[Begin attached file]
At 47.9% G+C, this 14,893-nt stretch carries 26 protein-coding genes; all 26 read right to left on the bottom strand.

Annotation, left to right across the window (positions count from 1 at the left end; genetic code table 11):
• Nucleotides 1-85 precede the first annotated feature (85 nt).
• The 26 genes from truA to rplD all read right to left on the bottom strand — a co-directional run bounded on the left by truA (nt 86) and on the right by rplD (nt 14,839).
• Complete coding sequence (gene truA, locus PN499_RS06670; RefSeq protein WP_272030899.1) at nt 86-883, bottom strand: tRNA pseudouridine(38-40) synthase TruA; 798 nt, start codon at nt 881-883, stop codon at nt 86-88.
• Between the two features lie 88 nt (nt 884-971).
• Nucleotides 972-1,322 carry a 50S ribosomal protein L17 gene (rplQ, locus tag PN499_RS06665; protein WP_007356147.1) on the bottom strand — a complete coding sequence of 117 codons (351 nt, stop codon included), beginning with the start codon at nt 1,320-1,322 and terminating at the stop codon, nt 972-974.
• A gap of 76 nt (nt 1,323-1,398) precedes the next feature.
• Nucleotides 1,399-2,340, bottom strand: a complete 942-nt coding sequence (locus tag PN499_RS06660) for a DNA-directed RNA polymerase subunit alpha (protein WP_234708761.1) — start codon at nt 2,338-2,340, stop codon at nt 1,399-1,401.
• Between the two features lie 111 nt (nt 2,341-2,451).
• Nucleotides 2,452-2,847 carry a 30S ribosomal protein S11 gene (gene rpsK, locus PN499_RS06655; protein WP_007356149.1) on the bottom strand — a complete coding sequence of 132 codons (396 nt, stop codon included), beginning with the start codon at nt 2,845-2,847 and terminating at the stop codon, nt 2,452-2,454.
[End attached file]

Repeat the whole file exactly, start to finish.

At 47.9% G+C, this 14,893-nt stretch carries 26 protein-coding genes; all 26 read right to left on the bottom strand.

Annotation, left to right across the window (positions count from 1 at the left end; genetic code table 11):
• Nucleotides 1-85 precede the first annotated feature (85 nt).
• The 26 genes from truA to rplD all read right to left on the bottom strand — a co-directional run bounded on the left by truA (nt 86) and on the right by rplD (nt 14,839).
• Complete coding sequence (gene truA, locus PN499_RS06670; RefSeq protein WP_272030899.1) at nt 86-883, bottom strand: tRNA pseudouridine(38-40) synthase TruA; 798 nt, start codon at nt 881-883, stop codon at nt 86-88.
• Between the two features lie 88 nt (nt 884-971).
• Nucleotides 972-1,322 carry a 50S ribosomal protein L17 gene (rplQ, locus tag PN499_RS06665; protein WP_007356147.1) on the bottom strand — a complete coding sequence of 117 codons (351 nt, stop codon included), beginning with the start codon at nt 1,320-1,322 and terminating at the stop codon, nt 972-974.
• A gap of 76 nt (nt 1,323-1,398) precedes the next feature.
• Nucleotides 1,399-2,340, bottom strand: a complete 942-nt coding sequence (locus tag PN499_RS06660) for a DNA-directed RNA polymerase subunit alpha (protein WP_234708761.1) — start codon at nt 2,338-2,340, stop codon at nt 1,399-1,401.
• Between the two features lie 111 nt (nt 2,341-2,451).
• Nucleotides 2,452-2,847 carry a 30S ribosomal protein S11 gene (gene rpsK, locus PN499_RS06655; protein WP_007356149.1) on the bottom strand — a complete coding sequence of 132 codons (396 nt, stop codon included), beginning with the start codon at nt 2,845-2,847 and terminating at the stop codon, nt 2,452-2,454.